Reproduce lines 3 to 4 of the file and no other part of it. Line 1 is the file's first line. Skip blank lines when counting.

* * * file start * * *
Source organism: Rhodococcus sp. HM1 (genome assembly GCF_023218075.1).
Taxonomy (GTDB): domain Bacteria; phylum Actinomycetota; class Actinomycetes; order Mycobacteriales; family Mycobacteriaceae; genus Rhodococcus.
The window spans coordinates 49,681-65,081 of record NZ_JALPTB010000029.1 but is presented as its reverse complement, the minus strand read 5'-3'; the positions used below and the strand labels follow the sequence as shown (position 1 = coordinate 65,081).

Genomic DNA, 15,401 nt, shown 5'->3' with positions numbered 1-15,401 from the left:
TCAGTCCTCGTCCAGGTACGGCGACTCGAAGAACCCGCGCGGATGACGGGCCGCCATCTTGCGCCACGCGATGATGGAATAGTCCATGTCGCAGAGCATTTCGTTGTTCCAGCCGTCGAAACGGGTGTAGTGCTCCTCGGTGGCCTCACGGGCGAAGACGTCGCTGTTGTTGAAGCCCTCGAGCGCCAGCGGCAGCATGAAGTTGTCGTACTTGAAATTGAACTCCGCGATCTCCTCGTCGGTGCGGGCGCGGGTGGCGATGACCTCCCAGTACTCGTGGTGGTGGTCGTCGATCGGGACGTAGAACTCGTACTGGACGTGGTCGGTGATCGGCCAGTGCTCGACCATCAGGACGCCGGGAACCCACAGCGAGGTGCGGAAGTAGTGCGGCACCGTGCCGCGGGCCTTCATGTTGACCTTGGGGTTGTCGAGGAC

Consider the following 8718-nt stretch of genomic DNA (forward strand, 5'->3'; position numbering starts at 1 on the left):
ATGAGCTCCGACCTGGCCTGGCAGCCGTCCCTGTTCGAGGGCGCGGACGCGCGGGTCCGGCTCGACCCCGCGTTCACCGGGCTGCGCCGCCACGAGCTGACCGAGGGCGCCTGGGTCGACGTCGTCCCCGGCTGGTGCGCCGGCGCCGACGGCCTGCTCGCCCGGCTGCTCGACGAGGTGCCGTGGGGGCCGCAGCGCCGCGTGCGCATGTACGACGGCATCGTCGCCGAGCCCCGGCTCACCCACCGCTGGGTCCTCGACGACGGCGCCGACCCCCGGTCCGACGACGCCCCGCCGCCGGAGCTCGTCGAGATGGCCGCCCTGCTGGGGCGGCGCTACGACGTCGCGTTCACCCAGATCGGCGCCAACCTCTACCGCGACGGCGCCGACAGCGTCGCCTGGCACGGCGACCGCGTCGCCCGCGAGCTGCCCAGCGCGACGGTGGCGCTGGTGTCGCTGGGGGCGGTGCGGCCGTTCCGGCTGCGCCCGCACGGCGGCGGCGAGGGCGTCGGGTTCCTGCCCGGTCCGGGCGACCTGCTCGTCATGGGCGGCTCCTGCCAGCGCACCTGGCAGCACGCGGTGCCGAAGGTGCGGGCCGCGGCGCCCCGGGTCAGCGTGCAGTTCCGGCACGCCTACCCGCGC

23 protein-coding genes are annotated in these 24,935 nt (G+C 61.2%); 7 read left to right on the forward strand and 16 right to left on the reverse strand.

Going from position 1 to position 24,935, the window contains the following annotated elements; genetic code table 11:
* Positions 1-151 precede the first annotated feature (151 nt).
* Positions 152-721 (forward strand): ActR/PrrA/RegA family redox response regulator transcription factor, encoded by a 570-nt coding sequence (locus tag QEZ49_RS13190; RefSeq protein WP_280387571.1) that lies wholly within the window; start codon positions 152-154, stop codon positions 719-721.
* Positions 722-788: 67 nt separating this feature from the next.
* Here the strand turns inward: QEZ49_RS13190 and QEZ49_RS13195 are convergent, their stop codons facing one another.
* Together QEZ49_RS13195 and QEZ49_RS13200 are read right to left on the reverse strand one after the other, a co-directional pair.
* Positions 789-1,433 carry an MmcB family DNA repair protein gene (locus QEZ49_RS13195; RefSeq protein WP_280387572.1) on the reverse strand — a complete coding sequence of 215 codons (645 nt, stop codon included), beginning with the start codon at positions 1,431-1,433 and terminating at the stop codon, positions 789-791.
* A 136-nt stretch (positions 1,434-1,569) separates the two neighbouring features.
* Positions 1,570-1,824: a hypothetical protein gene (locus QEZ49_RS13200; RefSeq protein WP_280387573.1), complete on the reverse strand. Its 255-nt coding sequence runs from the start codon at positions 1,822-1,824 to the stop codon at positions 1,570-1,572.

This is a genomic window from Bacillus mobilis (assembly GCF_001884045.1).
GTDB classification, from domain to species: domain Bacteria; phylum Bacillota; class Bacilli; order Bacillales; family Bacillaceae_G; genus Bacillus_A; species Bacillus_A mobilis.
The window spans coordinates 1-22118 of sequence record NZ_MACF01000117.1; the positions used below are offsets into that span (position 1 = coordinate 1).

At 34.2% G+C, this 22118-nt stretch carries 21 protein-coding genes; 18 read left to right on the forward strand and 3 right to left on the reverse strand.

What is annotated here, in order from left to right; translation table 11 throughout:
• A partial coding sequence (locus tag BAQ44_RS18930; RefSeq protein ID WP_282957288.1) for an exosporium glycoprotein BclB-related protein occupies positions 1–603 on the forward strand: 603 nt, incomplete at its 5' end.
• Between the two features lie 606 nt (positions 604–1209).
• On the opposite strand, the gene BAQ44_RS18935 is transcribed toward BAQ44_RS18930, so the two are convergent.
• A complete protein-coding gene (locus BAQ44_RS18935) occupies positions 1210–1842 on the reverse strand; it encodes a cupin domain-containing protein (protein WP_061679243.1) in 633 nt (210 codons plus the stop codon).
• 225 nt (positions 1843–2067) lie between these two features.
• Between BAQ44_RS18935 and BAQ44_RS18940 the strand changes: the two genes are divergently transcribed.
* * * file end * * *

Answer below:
The window spans coordinates 49,681-65,081 of record NZ_JALPTB010000029.1 but is presented as its reverse complement, the minus strand read 5'-3'; the positions used below and the strand labels follow the sequence as shown (position 1 = coordinate 65,081).

Genomic DNA, 15,401 nt, shown 5'->3' with positions numbered 1-15,401 from the left: